Strategy-wise, King’s move is brilliant. He has essentially put Summers and Dill in no-win bind. If they accept King’s No-PACs proposal (and, so far, neither Dill nor Summers has formally agreed to it), they put themselves at a clear monetary disadvantage. If they refuse, both end up looking like upholders of the status-quo, and reinforce King’s image as the innovative “change agent.” Of course, the independently-wealthy King does not need any Super PAC money to win the race, which is why his entire proposal, while certainly laudable in principle, is entirely disingenuous.

Don’t get me wrong: I absolutely support abolishing Super PACs and getting big money out of politics. But one-percenters like Angus King, Michael Bloomberg and Newt Gingrich are hardly the most appropriate spokesmen for this cause.

You can read my thoughts on Angus King’s bid for the Senate, here.

Success Not Guaranteed

Not much to say about GOP nominee, and current Secretary of State, Charlie Summers. He’s not as bad as rival Bruce Poliquin, but he is still undesirable for the position.

This will mark Summers’ fourth bid for national office. He has run unsuccessfully for the First Congressional House District seat (currently occupied by Chellie Pingree) three times. He failed to win the primary for the House District race in 1994; lost to Rep. Tom Allen in 2004; and failed to defeat Congresswoman Pingree in 2008. Given that King is the likely winner of this race, it looks like Summers will be “oh for four” as they say in sports.

It is worth keeping in mind Summers’ efforts to repeal Maine’s “Same day voter registration” policy last fall. Summers in his capacity as Secretary of State, accused a number of UMaine students of engaging in voter fraud during the 2010 and 2008 elections. Even after a two-month investigation failed to confirm his claims, Summers maintained Maine’s voting system remains “fragile and vulnerable” (Bangor Daily News, 9/21/2011). To date, I do not believe Summers has formally apologized to any of the students falsely accused.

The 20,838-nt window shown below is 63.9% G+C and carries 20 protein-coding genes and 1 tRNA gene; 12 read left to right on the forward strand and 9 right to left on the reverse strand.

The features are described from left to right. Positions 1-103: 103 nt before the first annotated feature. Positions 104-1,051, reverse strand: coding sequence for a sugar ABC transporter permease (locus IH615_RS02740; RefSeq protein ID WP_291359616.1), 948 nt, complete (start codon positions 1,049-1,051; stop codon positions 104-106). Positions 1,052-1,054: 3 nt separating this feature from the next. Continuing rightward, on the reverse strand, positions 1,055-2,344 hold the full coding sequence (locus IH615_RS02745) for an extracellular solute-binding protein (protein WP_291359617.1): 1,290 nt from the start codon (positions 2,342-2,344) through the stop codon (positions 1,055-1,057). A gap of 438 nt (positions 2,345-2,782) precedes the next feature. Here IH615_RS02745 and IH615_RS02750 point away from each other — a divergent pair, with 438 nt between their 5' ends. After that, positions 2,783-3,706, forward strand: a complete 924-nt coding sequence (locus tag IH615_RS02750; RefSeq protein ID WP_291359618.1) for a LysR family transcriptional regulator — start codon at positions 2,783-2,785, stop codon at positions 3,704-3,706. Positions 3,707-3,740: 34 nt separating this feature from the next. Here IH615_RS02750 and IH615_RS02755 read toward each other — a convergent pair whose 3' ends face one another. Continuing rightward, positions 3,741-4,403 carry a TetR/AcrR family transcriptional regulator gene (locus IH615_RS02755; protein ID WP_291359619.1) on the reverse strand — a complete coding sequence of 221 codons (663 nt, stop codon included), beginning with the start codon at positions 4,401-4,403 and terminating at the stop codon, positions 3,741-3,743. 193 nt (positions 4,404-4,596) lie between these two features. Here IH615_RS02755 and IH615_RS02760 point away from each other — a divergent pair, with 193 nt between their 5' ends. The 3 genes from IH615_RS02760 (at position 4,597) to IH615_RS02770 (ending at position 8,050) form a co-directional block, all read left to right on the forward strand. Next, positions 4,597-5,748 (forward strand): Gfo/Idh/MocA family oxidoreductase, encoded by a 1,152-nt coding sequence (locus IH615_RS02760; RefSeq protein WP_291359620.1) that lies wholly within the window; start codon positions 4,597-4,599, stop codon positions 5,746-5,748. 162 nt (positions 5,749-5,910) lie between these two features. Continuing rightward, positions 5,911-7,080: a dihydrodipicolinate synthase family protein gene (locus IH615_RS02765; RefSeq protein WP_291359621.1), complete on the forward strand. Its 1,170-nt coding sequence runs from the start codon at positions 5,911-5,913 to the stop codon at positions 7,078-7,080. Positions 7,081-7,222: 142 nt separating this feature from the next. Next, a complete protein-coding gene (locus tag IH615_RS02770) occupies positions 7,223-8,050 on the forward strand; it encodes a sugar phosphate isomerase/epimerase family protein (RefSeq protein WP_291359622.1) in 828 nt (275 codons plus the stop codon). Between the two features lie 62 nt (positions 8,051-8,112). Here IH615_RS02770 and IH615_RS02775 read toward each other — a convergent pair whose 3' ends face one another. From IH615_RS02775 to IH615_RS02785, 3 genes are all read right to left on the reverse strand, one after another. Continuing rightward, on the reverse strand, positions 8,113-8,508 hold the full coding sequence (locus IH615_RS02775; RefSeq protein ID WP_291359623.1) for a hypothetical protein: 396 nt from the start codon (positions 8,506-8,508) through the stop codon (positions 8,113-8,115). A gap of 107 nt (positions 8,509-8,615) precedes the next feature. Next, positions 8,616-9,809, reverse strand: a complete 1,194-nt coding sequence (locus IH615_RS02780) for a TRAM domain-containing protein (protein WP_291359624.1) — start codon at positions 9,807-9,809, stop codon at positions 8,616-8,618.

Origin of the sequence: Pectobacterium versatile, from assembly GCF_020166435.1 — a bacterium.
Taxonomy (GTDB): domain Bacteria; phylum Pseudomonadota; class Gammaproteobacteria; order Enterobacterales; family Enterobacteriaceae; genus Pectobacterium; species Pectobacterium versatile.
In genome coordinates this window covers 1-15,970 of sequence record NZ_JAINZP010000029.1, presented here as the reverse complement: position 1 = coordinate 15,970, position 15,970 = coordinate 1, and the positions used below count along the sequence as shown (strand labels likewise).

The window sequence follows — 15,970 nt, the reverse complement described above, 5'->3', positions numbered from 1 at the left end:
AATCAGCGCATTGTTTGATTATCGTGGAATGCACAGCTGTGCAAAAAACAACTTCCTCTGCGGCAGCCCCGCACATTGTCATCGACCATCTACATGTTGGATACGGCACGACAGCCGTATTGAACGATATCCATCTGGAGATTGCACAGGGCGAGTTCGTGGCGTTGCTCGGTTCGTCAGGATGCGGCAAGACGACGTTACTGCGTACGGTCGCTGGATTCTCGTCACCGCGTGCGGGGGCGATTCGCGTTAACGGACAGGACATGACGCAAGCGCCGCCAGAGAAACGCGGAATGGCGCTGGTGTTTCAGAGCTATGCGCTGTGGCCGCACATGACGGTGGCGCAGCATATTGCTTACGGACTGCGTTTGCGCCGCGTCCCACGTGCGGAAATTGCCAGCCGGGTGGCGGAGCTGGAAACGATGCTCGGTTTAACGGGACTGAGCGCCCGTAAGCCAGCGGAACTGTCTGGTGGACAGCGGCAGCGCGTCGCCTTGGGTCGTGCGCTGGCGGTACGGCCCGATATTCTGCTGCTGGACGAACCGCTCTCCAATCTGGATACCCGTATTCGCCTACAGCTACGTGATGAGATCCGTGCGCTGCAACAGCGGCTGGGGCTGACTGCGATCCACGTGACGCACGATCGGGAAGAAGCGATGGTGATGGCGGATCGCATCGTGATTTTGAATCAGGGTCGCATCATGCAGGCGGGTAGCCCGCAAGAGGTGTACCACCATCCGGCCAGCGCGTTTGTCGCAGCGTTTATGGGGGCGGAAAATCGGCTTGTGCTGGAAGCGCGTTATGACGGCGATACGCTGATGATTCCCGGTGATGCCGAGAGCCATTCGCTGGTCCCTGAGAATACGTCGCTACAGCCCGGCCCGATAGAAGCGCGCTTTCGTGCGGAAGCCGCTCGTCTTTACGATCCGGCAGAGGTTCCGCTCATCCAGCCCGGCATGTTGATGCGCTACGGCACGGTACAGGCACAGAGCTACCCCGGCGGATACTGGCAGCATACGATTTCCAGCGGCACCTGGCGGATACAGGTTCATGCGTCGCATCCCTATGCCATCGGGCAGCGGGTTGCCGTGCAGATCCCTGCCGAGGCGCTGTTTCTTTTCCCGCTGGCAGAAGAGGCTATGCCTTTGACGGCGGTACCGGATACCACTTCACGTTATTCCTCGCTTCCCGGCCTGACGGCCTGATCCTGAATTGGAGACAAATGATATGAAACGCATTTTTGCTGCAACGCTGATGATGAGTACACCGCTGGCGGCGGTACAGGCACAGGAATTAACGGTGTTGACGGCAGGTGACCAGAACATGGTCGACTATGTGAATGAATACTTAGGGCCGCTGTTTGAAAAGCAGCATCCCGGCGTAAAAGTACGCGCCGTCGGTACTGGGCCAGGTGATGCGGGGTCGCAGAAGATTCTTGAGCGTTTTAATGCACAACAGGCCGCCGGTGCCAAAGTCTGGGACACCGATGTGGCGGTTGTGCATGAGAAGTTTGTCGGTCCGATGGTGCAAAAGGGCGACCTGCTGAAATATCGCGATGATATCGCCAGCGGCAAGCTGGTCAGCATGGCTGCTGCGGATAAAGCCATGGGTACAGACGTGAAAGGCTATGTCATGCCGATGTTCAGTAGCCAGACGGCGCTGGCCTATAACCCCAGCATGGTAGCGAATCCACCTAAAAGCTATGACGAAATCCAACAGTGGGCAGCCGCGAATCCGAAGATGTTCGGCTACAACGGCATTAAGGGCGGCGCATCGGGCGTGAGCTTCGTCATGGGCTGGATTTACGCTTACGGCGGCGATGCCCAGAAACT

And so begins the summer of our discontent… Stay tuned for more election updates, and a more coherent piece later this week.      

Tuesday, June 12, 2012

American Idle: The Failure of Austerity and the Myth of the Job Creators

The May jobs report came out recently and the findings are not pretty. The U.S. job market added an anemic 69,000 jobs last month. The unemployment rate increased to 8.2 percent in May, from 8.1 percent in April. Even worse, the rise in unemployment negated most of the gains made earlier this spring. As the report notes, this is the third consecutive month in which job growth remained stagnant. Put more bluntly, the economy still sucks.

A few observations in light of these numbers:

First off, the Republicans’ insistence on maintaining tax-cuts for the wealthy, slashing state social services programs, and focusing exclusively on the federal deficit have proven an abject failure. President Obama’s economic stimulus package, on the other hand, was too small, and too timid.